Our holidays are different this year. Even if you insist on keeping your same traditional gatherings with family and friends, the holidays are different. There is a lot that has happened in the past year. In addition to the shifts of families and lives that regularly happen every year and the changes each of us as individuals experience, we have tension and concerns about health, finances, politics, and the future.
I know some people might say, “I’m not letting any of that bother me. I’m just moving forward, because it’s a waste of time and energy. I’m going to do what I always do and nobody can tell me otherwise. Nobody is going to control what I do.” If that’s you, I am sorry for you, because the reality is we are all moving forward, and doing so with disregard for the community as a whole as well as those close to you—even if they agree with you—is careless. I get it; there are complicated intricacies and implications we’re coping with. Our character is being revealed through it. It’s not as simple as we want to make it, yet we are inviting divisiveness where we could grow in community and humility and sacrifice and sensitivity. Our pride is rearing its ugly head, and it is disheartening and destructive.
Why do we insist everything remain the same—the way we want it? After all, if you are honest with it, our traditions have changed over time out of necessity. We shift our traditions, gatherings, and priorities as we grow. We adjust as family changes. We invite new opportunities and experiences. That always requires a sacrifice of something that used to be. Sometimes we don’t have an option; someone is no longer with us, by death or by choice. And we cope.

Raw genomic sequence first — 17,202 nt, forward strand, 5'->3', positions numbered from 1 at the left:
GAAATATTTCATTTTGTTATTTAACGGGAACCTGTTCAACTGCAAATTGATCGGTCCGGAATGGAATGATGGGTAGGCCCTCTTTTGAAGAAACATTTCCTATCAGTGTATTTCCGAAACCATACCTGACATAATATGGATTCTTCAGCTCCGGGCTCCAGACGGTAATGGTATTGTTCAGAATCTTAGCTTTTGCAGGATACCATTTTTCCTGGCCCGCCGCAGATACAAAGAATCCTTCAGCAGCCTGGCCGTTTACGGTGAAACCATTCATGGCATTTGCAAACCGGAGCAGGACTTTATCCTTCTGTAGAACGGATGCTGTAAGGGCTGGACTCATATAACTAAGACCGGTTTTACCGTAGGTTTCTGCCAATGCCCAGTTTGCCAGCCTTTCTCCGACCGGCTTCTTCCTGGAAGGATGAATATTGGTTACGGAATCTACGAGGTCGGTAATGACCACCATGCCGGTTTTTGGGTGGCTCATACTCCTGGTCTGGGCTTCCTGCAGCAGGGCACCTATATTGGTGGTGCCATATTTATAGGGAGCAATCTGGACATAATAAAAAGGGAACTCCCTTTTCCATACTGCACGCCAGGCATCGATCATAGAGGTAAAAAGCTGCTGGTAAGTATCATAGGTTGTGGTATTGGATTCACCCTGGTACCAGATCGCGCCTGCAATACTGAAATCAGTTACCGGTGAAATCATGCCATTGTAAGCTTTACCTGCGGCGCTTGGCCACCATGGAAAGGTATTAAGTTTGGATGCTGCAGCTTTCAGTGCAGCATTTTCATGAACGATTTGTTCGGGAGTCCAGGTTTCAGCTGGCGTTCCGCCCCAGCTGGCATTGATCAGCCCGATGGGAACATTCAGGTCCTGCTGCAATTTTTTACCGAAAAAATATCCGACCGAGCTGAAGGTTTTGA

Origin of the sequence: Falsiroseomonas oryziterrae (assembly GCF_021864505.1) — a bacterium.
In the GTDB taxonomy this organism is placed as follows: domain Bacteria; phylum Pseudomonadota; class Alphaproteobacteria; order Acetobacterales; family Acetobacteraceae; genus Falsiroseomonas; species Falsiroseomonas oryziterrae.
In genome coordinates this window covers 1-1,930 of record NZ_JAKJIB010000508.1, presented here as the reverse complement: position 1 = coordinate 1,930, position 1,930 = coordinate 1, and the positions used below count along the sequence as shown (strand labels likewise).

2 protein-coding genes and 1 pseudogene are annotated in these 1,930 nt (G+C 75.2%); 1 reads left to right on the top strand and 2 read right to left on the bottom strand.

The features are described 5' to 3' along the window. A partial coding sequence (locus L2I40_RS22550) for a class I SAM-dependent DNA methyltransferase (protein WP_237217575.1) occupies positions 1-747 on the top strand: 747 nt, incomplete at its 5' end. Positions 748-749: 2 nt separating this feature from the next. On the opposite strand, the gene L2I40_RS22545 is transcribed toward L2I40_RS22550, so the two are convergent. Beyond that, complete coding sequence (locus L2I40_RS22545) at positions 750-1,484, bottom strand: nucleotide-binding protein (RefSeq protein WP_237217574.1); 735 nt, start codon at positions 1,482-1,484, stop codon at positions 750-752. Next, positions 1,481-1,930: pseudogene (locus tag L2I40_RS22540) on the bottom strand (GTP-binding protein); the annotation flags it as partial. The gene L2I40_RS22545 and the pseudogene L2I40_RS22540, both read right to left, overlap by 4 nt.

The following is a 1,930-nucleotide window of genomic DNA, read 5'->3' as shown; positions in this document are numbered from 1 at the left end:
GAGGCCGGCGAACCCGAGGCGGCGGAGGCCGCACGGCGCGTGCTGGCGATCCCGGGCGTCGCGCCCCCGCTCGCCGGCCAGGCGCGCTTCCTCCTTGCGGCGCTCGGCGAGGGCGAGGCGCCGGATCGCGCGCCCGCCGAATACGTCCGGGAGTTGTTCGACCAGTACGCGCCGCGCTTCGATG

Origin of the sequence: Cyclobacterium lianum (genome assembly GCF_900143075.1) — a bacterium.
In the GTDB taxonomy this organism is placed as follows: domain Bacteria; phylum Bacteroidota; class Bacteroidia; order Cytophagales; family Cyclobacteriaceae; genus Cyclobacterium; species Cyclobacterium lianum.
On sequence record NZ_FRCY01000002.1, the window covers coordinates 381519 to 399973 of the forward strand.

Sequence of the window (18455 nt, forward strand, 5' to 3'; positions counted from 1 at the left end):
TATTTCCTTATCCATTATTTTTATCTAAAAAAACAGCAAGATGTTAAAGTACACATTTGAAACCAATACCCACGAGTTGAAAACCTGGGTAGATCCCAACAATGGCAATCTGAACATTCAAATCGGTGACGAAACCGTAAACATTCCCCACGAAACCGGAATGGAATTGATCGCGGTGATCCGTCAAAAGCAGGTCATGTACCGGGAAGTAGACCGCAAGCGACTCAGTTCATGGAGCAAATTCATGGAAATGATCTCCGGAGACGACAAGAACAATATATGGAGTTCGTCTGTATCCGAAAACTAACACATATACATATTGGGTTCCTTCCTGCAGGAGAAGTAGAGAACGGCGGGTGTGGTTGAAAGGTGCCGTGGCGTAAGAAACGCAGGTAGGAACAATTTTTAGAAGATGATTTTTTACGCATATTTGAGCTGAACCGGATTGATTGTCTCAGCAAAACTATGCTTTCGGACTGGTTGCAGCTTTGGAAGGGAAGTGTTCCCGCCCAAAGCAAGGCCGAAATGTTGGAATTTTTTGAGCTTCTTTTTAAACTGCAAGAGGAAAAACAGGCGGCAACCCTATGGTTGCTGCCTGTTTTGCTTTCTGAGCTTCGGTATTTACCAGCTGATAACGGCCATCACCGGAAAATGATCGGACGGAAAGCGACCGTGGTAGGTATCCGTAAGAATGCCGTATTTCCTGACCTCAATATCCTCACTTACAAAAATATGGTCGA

I spent Thanksgiving with a small group of people I love. It was a sweet (and savory) time, worth the effort and caution it required. Had I spent the day by myself at home, it would have been a good day, too. If we get into the habit of relying on a bulleted list of boxes that must be checked in order for a holiday to be great or a day to be enjoyable, we’re missing the point of holidays that invite and celebrate gratitude, faith, and hope. We’re projecting requirements onto holidays that aren’t at the core of them. But perhaps that’s revealing what meaning we put on those holidays.
What do you want this holiday to reveal about you—your faith, hope, compassion, and humility or your pride, justification, and stubbornness?
Think about it. Be intentional. It matters to those around you, and it speaks to who you are and who you are becoming.